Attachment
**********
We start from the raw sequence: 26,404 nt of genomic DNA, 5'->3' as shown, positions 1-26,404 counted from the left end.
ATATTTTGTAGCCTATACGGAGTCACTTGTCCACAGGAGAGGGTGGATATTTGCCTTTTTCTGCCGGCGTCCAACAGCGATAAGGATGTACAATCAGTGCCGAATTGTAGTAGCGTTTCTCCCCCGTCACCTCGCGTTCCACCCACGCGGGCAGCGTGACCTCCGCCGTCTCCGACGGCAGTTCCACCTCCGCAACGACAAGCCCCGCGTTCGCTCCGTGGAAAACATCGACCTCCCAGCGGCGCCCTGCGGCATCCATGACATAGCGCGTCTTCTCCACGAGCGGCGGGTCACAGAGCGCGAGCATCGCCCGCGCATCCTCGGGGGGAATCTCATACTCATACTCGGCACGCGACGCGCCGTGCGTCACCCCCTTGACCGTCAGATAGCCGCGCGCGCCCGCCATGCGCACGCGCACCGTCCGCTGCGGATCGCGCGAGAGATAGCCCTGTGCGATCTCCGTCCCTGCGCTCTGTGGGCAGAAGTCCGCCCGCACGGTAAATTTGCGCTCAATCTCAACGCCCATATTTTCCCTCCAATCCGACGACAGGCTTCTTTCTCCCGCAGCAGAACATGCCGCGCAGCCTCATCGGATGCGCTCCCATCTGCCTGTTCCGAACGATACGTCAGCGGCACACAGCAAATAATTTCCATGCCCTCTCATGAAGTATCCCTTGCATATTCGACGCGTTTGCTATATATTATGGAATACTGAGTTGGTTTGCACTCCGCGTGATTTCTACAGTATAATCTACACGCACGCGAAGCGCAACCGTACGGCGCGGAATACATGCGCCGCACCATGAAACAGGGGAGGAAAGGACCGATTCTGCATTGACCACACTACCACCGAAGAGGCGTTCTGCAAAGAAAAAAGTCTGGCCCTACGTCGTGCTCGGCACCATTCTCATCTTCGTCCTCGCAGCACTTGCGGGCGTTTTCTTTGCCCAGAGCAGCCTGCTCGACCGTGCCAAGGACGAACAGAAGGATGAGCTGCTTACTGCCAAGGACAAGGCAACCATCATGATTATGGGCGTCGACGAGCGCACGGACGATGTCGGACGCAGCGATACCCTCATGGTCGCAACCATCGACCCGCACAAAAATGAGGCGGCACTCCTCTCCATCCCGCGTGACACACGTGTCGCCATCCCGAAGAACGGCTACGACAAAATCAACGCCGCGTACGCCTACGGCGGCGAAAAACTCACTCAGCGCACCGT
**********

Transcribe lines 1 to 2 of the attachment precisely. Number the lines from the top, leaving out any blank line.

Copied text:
We start from the raw sequence: 26,404 nt of genomic DNA, 5'->3' as shown, positions 1-26,404 counted from the left end.
ATATTTTGTAGCCTATACGGAGTCACTTGTCCACAGGAGAGGGTGGATATTTGCCTTTTTCTGCCGGCGTCCAACAGCGATAAGGATGTACAATCAGTGCCGAATTGTAGTAGCGTTTCTCCCCCGTCACCTCGCGTTCCACCCACGCGGGCAGCGTGACCTCCGCCGTCTCCGACGGCAGTTCCACCTCCGCAACGACAAGCCCCGCGTTCGCTCCGTGGAAAACATCGACCTCCCAGCGGCGCCCTGCGGCATCCATGACATAGCGCGTCTTCTCCACGAGCGGCGGGTCACAGAGCGCGAGCATCGCCCGCGCATCCTCGGGGGGAATCTCATACTCATACTCGGCACGCGACGCGCCGTGCGTCACCCCCTTGACCGTCAGATAGCCGCGCGCGCCCGCCATGCGCACGCGCACCGTCCGCTGCGGATCGCGCGAGAGATAGCCCTGTGCGATCTCCGTCCCTGCGCTCTGTGGGCAGAAGTCCGCCCGCACGGTAAATTTGCGCTCAATCTCAACGCCCATATTTTCCCTCCAATCCGACGACAGGCTTCTTTCTCCCGCAGCAGAACATGCCGCGCAGCCTCATCGGATGCGCTCCCATCTGCCTGTTCCGAACGATACGTCAGCGGCACACAGCAAATAATTTCCATGCCCTCTCATGAAGTATCCCTTGCATATTCGACGCGTTTGCTATATATTATGGAATACTGAGTTGGTTTGCACTCCGCGTGATTTCTACAGTATAATCTACACGCACGCGAAGCGCAACCGTACGGCGCGGAATACATGCGCCGCACCATGAAACAGGGGAGGAAAGGACCGATTCTGCATTGACCACACTACCACCGAAGAGGCGTTCTGCAAAGAAAAAAGTCTGGCCCTACGTCGTGCTCGGCACCATTCTCATCTTCGTCCTCGCAGCACTTGCGGGCGTTTTCTTTGCCCAGAGCAGCCTGCTCGACCGTGCCAAGGACGAACAGAAGGATGAGCTGCTTACTGCCAAGGACAAGGCAACCATCATGATTATGGGCGTCGACGAGCGCACGGACGATGTCGGACGCAGCGATACCCTCATGGTCGCAACCATCGACCCGCACAAAAATGAGGCGGCACTCCTCTCCATCCCGCGTGACACACGTGTCGCCATCCCGAAGAACGGCTACGACAAAATCAACGCCGCGTACGCCTACGGCGGCGAAAAACTCACTCAGCGCACCGT